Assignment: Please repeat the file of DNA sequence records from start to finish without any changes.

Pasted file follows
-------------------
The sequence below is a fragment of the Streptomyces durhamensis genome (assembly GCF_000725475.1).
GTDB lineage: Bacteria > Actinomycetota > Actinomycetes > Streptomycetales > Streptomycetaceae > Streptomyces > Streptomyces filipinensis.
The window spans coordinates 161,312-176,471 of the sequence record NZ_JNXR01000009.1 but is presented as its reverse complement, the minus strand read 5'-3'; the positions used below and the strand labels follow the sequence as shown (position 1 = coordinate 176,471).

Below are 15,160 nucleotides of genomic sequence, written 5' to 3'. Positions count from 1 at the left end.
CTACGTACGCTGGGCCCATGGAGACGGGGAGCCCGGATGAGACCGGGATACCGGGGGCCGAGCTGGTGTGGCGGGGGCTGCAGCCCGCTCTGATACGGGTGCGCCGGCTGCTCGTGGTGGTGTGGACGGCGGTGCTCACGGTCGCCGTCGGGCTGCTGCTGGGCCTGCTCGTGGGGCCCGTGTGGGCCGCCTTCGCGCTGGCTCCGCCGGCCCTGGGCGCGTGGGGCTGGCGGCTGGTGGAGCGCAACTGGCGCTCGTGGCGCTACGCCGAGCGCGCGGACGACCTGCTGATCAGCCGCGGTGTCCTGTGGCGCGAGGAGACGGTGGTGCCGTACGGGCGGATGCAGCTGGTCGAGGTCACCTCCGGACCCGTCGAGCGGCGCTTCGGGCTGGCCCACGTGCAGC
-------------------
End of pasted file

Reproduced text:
The sequence below is a fragment of the Streptomyces durhamensis genome (assembly GCF_000725475.1).
GTDB lineage: Bacteria > Actinomycetota > Actinomycetes > Streptomycetales > Streptomycetaceae > Streptomyces > Streptomyces filipinensis.
The window spans coordinates 161,312-176,471 of the sequence record NZ_JNXR01000009.1 but is presented as its reverse complement, the minus strand read 5'-3'; the positions used below and the strand labels follow the sequence as shown (position 1 = coordinate 176,471).

Below are 15,160 nucleotides of genomic sequence, written 5' to 3'. Positions count from 1 at the left end.
CTACGTACGCTGGGCCCATGGAGACGGGGAGCCCGGATGAGACCGGGATACCGGGGGCCGAGCTGGTGTGGCGGGGGCTGCAGCCCGCTCTGATACGGGTGCGCCGGCTGCTCGTGGTGGTGTGGACGGCGGTGCTCACGGTCGCCGTCGGGCTGCTGCTGGGCCTGCTCGTGGGGCCCGTGTGGGCCGCCTTCGCGCTGGCTCCGCCGGCCCTGGGCGCGTGGGGCTGGCGGCTGGTGGAGCGCAACTGGCGCTCGTGGCGCTACGCCGAGCGCGCGGACGACCTGCTGATCAGCCGCGGTGTCCTGTGGCGCGAGGAGACGGTGGTGCCGTACGGGCGGATGCAGCTGGTCGAGGTCACCTCCGGACCCGTCGAGCGGCGCTTCGGGCTGGCCCACGTGCAGC